Input File: example/future_div_op.py
5.5: Computed Assignment Operators

Syntax
Purpose
op
Types
Arrays
Example

5.5.a: Syntax
`u op= x`

5.5.b: Purpose
We use `y` ( `z` ) to refer to the value of `u` before (after) the operation. This operation sets `z` equal to ```      y op x ``` .

5.5.c: op
The possible values for `op` are
 `op` `  ` Meaning `+` addition `-` subtraction `*` multiplication `/` division

5.5.d: Types
The following table lists the possible types for `x` and `y` (the value of `u` before the operation) and the corresponding `z` (the value of `u` after the operation). ```                       y  x           float    a_float   a2float          -------------------------------  float   -   float    a_float   a2float a_float  -  a_float   a_float a2float  -  a2float             a2float ``` The type `float` does not need to be matched exactly but rather as an instance of `float`.

5.5.e: Arrays
Either `x` or `y` or both may be a `numpy.array` with elements that match one of possible type choices above. If both `x` and `y` are arrays, they must have the same shape. When either `x` or `y` is an array, the result `z` is an array with the same shape. The type of the elements of `z` correspond to the table above (when the result type is a `float`, this only refers to the element types matching as instances).

5.5.f: Example
The file 5.5.1: assign_op.py contains an example and test of these operations.
5.5.1: Computed Assignment Operators: Example and Test

``` # Example using a_float ------------------------------------------------------ from pycppad import * def pycppad_test_assign_op() : x = 2. y = 3. # tmp = ad(x) tmp += ad(y) assert tmp == x + y tmp = ad(x) tmp += y assert tmp == x + y # tmp = ad(x) tmp -= ad(y) assert tmp == x - y tmp = ad(x) tmp -= y assert tmp == x - y # tmp = ad(x) tmp *= ad(y) assert tmp == x * y tmp = ad(x) tmp *= y assert tmp == x * y # tmp = ad(x) tmp /= ad(y) assert tmp == x / y tmp = ad(x) tmp /= y assert tmp == x / y # Example using a2float ------------------------------------------------------ from pycppad import * def pycppad_test_assign_op_a2() : x = 2. y = 3. # tmp = ad(ad(x)) tmp += ad(ad(y)) assert tmp == x + y tmp = ad(ad(x)) tmp += y assert tmp == x + y # tmp = ad(ad(x)) tmp -= ad(ad(y)) assert tmp == x - y tmp = ad(ad(x)) tmp -= y assert tmp == x - y # tmp = ad(ad(x)) tmp *= ad(ad(y)) assert tmp == x * y tmp = ad(ad(x)) tmp *= y assert tmp == x * y # tmp = ad(ad(x)) tmp /= ad(ad(y)) assert tmp == x / y tmp = ad(ad(x)) tmp /= y assert tmp == x / y ```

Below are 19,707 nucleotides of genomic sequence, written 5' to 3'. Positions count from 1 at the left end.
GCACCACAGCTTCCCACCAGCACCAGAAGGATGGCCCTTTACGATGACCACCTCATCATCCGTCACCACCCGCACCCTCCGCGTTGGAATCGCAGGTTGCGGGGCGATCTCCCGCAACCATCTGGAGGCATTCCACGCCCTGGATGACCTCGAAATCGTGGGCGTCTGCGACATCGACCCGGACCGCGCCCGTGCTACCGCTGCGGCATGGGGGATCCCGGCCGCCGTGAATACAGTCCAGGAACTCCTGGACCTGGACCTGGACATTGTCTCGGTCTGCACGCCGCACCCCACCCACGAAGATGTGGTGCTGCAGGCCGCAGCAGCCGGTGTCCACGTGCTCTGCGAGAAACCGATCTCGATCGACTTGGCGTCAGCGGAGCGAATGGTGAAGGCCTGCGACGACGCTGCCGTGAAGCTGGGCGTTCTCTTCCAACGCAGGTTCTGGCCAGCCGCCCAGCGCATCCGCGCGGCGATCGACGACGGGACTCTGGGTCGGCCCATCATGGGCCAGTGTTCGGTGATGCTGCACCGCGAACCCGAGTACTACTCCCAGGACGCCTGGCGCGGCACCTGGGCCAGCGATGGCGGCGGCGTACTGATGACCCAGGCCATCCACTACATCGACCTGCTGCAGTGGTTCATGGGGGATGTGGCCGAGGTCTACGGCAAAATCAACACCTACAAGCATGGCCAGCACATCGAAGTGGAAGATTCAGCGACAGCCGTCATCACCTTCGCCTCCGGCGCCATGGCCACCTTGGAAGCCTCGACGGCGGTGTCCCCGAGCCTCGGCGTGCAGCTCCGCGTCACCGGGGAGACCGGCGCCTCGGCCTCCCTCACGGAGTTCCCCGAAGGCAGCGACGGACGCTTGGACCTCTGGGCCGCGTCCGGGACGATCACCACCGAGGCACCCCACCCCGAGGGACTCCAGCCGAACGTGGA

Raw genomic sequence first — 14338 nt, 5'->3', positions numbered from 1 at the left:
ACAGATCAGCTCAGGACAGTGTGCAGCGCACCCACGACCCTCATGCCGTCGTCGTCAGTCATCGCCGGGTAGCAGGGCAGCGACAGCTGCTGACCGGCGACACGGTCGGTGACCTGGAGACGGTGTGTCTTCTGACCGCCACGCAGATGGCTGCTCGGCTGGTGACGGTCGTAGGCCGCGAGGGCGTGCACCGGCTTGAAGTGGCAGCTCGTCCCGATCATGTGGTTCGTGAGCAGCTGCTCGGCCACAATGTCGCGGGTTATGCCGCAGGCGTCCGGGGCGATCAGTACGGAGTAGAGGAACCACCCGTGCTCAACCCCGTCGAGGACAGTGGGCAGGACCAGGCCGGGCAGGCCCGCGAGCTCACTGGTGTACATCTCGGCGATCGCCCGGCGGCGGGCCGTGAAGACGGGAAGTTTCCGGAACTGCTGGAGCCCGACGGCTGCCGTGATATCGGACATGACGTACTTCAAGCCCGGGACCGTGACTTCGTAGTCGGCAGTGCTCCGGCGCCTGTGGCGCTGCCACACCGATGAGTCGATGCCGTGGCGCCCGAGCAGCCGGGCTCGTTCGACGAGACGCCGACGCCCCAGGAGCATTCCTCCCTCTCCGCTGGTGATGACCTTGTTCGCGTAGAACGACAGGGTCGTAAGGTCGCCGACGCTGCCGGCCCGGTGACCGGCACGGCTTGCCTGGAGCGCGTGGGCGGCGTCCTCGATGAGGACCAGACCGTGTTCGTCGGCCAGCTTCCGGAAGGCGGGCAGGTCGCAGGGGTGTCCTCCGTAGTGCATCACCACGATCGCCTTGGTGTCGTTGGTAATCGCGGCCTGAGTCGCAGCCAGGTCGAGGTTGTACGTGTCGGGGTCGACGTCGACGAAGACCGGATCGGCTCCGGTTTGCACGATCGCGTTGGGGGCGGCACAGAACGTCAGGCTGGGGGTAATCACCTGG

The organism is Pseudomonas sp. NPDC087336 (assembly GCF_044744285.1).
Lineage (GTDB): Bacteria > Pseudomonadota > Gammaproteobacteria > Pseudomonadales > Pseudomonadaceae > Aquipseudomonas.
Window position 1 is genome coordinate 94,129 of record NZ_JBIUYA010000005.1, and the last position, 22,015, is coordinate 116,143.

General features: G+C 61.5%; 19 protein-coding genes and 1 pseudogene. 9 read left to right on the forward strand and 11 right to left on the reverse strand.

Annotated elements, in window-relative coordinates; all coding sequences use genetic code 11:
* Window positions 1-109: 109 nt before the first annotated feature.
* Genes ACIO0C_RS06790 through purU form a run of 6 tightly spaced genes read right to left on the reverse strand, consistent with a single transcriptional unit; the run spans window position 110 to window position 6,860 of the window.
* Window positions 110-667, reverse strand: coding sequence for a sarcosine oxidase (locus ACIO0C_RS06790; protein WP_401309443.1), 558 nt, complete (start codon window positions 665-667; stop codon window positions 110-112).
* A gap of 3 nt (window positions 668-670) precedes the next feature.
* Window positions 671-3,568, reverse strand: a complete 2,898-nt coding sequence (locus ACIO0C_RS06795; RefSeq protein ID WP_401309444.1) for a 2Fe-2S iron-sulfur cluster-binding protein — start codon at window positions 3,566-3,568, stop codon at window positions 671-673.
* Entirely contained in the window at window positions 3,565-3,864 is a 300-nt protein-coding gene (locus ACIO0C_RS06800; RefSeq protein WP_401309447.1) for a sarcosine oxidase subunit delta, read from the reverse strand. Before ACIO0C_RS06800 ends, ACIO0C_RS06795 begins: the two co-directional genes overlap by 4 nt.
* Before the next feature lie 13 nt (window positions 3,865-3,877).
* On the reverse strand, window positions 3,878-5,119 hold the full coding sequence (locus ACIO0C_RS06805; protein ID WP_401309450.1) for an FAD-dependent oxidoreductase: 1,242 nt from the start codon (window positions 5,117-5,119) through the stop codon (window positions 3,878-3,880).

Input File: example/assign_op.py
5.6: Binary Comparison Operators

Syntax
Purpose
op
Types
Arrays
Example

5.6.a: Syntax
`z = x op y`

5.6.b: Purpose
Sets `z` to the result of the binary operation defined by `op` and with `x` as the left operand and `y` as the right operand.

5.6.c: op
The possible values for `op` are
 `op` `  ` Meaning `>` greater than `>` less than `>=` greater than or equal `<=` less than or equal `==` equal `!=` not equal

5.6.d: Types